Working with the K’ómoks Nation towards Q’waq’wala7owkw on their unceded territory.

Working with the K’ómoks Nation towards Q’waq’wala7owkw on their unceded territory.

Project Watershed Continues Restoration Work Along Mallard Creek

Back in February, Project Watershed and volunteers from Aecon Water Infrastructure Inc. planted over 100 native species along a section of Mallard Creek. The area has been infested with invasive reed canary grass, and Project Watershed has been working hard to restore the area and improve the habitat for fish and wildlife. Reed Canary Grass (RCG) out-competes other native vegetation due to its effective dispersal mechanisms and ability to shade out slower growing native species. Since 2004, it is estimated that the amount of RCG in the K’ómoks Estuary has tripled. RCG provides little value for native wildlife and insects, few species will eat it, and it grows too thickly for mammals or waterfowl to use for cover/nesting. Foraging juvenile salmon and trout have feeding opportunities reduced in areas dominated by RCG, and it constricts waterways thus preventing salmon from reaching spawning habitats. Planting native species provides the opportunity to shade out the RCG and prevent it from growing. The shade also helps keep stream water temperatures cool, which is beneficial to species that utilize the stream habitat.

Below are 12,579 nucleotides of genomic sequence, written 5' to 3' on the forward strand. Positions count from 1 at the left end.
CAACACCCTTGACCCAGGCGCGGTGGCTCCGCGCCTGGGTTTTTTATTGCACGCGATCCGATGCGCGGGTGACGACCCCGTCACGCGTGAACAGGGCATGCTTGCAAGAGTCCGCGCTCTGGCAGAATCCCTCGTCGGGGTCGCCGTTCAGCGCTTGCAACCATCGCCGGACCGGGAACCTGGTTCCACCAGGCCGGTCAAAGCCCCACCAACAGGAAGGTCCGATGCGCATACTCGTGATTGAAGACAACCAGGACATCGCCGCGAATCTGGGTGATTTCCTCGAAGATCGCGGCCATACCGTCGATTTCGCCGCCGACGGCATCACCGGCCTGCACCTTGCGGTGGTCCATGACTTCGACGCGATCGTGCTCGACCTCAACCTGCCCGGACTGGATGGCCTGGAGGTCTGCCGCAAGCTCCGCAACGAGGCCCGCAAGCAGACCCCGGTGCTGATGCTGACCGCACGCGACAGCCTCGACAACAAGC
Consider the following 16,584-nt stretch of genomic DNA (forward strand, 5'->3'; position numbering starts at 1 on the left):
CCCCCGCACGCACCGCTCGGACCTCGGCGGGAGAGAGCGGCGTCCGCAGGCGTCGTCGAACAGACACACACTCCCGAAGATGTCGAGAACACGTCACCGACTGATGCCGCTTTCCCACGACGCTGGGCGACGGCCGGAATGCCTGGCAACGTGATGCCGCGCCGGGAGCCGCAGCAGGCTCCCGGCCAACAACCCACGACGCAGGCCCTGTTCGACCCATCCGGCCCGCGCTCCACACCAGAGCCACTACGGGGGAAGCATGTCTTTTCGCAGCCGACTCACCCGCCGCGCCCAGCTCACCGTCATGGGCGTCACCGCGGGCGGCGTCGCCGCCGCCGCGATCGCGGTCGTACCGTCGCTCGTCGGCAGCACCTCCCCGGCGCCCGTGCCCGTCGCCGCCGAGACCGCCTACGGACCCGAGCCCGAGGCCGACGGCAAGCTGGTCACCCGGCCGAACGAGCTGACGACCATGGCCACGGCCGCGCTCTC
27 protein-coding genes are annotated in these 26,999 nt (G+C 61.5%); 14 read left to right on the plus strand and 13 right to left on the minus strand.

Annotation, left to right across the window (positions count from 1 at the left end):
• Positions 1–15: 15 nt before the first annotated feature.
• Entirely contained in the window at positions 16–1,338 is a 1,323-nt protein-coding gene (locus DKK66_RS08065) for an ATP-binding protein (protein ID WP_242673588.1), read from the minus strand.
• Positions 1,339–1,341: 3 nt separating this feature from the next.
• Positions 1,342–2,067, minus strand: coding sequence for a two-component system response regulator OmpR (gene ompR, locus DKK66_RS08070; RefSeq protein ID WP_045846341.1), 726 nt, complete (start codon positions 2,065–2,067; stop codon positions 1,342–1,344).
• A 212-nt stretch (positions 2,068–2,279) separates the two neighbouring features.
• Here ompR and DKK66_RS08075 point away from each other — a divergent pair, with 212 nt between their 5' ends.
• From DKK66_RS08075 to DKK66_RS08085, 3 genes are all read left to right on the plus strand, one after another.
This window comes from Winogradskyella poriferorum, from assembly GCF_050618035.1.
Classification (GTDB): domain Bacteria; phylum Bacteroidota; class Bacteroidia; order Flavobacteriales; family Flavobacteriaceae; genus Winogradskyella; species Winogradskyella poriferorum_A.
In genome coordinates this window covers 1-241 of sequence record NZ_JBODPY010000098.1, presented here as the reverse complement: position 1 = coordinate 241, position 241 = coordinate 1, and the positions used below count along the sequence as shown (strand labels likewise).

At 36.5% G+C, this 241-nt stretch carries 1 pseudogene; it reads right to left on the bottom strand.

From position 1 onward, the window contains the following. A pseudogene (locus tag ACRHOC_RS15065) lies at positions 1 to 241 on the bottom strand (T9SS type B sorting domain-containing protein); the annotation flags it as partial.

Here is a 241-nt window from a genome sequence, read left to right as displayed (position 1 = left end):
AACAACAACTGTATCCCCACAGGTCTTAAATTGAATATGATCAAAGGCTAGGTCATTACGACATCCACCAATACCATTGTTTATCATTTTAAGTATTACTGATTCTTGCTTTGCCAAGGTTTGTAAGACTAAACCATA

Project Watershed Continues Restoration Work Along Mallard Creek

The plants were generously donated by our supporters. We received a donation of salvaged red osier dogwood and another donation of over 100 alder, fir, salmonberry and willow saplings. This work is part of Project Watershed’s reed canary grass removal and riparian work. Thank you to Aecon volunteers and to our plant donors for your generosity and time!

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